Billionaire activist investor Bill Ackman, the CEO of the $13 billion hedge fund Pershing Square Capital, made a case that capitalism is “the most powerful potential source” for solving society’s biggest challenges — and ESG investing is ushering in that change.
“With the benefit of substantial philanthropic and investing experience, I have come to believe that capitalism is likely the most powerful potential force for good in addressing society’s long-term problems. A successful business operating ethically and sustainably can create many thousands of high-paying jobs, deliver high long-term returns for pensioners, long-term savers and other investors, and provide goods and services that materially increase its customers’ quality of life, broadly defined. That said, capitalism is far from perfect,” Ackman wrote in a shareholder letter published on Monday.
Ackman, 54, a high-profile activist investor usually known for picking up large stakes in publicly-traded companies and effectuating corporate change, pointed to the elevated importance of environmental, social, and governance (ESG) issues boardrooms and managements need to examine and tackle.
“We believe that good ESG practices are fundamentally aligned with running a successful business. As consumers and other corporate customers have become increasingly educated on matters of ESG, they have begun to avoid companies that contribute to climate change or do not treat their employees well, while rewarding companies with their business that have sustainable and responsible policies. Similarly, a growing number of investors have become increasingly concerned about the risks of companies which do not take ESG issues seriously. These investors avoid investing in companies which do not meet high ESG standards, reducing the valuations and investment returns of these businesses, negatively impacting their cost of capital,” Ackman added.
Ackman, who now deploys an ESG lens to evaluate investment opportunities, explained that as investors move capital away from companies that score poorly on these environmental and social issues and into firms that do better for society and the planet, Pershing Square “can help accelerate this process” with its long-term approach.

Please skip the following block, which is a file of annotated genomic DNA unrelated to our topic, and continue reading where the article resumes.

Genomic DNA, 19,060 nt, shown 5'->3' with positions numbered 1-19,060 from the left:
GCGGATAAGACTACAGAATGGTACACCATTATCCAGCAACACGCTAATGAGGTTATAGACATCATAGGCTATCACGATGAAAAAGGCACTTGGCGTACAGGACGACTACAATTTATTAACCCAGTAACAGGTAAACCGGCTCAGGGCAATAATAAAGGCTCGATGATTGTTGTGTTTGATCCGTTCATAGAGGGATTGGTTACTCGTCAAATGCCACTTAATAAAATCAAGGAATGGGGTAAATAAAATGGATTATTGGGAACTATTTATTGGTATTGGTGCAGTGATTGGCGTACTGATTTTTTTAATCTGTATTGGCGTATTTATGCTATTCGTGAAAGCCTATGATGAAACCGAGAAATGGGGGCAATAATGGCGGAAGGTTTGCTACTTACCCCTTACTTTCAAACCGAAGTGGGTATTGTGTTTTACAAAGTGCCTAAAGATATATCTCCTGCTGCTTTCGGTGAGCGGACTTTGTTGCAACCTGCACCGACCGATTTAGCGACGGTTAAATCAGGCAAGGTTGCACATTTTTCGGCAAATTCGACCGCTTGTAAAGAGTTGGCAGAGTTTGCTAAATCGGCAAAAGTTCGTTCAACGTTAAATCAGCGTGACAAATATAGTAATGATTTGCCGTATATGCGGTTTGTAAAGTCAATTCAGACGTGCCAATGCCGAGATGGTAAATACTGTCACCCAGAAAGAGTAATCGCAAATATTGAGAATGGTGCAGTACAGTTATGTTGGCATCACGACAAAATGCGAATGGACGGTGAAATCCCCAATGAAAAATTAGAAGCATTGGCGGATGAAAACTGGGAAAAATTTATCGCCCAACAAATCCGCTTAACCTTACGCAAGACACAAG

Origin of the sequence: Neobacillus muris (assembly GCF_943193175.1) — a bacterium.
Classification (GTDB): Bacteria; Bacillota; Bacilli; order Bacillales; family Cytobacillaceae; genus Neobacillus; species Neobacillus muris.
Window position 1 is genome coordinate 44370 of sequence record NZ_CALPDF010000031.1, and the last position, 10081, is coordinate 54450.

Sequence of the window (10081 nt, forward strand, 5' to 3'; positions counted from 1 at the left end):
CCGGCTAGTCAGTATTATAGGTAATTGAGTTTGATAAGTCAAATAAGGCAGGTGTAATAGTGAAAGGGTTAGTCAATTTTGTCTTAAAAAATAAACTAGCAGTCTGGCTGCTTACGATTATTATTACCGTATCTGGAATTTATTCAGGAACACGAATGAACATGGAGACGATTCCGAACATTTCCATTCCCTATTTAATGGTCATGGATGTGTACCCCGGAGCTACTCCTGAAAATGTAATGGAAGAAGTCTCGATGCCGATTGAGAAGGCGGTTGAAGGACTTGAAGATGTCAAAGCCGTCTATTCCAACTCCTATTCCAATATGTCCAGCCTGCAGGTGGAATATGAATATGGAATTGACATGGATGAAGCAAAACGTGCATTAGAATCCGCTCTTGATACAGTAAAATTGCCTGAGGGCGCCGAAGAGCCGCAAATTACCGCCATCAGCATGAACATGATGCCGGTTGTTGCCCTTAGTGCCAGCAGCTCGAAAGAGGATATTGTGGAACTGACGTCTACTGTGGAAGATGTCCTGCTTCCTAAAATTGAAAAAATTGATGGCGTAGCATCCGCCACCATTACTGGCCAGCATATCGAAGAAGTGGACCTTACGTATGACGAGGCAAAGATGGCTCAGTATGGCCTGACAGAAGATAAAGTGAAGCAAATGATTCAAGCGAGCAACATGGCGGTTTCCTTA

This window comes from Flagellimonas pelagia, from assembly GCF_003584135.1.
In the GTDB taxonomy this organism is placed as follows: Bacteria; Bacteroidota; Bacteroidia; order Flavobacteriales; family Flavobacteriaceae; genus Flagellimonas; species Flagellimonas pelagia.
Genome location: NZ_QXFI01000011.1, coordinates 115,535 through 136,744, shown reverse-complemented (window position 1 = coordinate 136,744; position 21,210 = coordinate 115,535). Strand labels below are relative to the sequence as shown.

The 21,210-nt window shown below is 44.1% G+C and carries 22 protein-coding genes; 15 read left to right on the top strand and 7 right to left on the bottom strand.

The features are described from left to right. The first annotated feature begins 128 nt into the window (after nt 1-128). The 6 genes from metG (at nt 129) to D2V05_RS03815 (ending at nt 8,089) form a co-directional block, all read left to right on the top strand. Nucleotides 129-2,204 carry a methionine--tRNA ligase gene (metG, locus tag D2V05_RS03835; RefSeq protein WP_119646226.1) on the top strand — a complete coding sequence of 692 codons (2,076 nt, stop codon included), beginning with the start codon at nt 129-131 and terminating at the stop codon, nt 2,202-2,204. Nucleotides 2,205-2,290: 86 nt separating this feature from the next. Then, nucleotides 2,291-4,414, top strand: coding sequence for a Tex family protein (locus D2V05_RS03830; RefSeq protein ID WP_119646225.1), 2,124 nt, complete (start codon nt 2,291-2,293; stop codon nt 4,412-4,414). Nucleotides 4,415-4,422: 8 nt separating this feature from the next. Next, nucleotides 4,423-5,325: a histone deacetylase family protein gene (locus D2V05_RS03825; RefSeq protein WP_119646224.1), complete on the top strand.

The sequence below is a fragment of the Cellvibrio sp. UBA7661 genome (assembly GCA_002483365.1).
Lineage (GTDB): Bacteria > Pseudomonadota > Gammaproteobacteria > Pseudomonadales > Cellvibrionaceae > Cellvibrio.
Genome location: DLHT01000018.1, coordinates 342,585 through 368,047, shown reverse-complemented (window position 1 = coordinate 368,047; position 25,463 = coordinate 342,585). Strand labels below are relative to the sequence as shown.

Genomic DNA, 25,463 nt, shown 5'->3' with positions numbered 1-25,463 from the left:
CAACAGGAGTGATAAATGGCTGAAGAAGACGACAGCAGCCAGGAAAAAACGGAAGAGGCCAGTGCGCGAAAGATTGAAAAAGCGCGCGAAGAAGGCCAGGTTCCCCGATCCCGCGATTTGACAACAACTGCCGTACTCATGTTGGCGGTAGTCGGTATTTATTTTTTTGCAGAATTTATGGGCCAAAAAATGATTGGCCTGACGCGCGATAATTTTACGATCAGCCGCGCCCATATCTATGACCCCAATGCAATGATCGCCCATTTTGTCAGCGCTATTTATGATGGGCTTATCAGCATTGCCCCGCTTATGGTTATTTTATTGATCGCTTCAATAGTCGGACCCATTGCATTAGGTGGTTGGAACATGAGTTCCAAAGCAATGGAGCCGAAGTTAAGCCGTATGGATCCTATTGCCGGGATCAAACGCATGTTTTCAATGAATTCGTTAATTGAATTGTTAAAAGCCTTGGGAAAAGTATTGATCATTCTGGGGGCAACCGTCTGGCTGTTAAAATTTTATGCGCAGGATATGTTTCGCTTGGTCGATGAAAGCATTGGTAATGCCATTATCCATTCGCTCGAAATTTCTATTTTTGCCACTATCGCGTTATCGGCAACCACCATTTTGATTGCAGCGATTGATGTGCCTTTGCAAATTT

“Our focus on business quality has largely enabled us to avoid investments in businesses which make products or deliver services which we do not believe to be desirable, which treat their employees poorly, and/or which have long-term financial and legal risks that are a consequence of their negative externalities. We believe that this approach has helped us to avoid losses and generate profits by identifying great businesses that have contributed to our long-term investment returns, and by avoiding others which would likely have generated losses in the portfolio,” Ackman wrote, noting, though, that Pershing Square has made mistakes in the past where it “failed to fully consider certain ESG shortcomings in a company’s approach to business.”
To be sure, Ackman said they don’t have a uniform set of factors when evaluating ESG, but instead, the due diligence process depends on the company and the sector.
Among the Pershing Square portfolio companies with stellar ESG practices are Agilent (A), Starbucks (SBUX), Lowe’s (LOW), Howard Hughes Corporation (HHC), and Chipotle (CMG). Last year, Ackman’s Pershing Square Holdings, the hedge fund firm’s publicly traded vehicle, posted its best year ever, returning 70.2%, far outpacing the broader market. The fund is up 5.9% year-to-date as of March 23.
“Each of our companies’ ESG initiatives generates a materially positive benefit to society, and fosters customer and stakeholder loyalty, which contribute to the creation of shareholder value,” Ackman added.
The long-term shareholder added that Pershing Square could be “highly supportive of investments that reduce short-term earnings, but increase a company’s long-term net present value.”
In the letter, Ackman acknowledged that he used to think “business was about making money, and philanthropy was about doing good.” He noted that the Pershing Square Foundation had contributed hundreds of millions to addressing inequality, education, health care, social and criminal justice, and more. Earlier this month, Ackman, an early investor in Coupang (CPNG), donated 26.5 million shares of the South Korean e-commerce giant stock, worth more than $1.3 billion at the time, to the Pershing Square Foundation, a donor-advised fund, and another unnamed non-profit.
“Despite these growing resources and the excellent works of many important organizations the Foundation has supported, over time it has become increasingly clear to us that philanthropy alone cannot save the world. Unfortunately, we cannot rely on governments either,” Ackman wrote.
Julia La Roche is a correspondent for Yahoo Finance. Follow her on Twitter.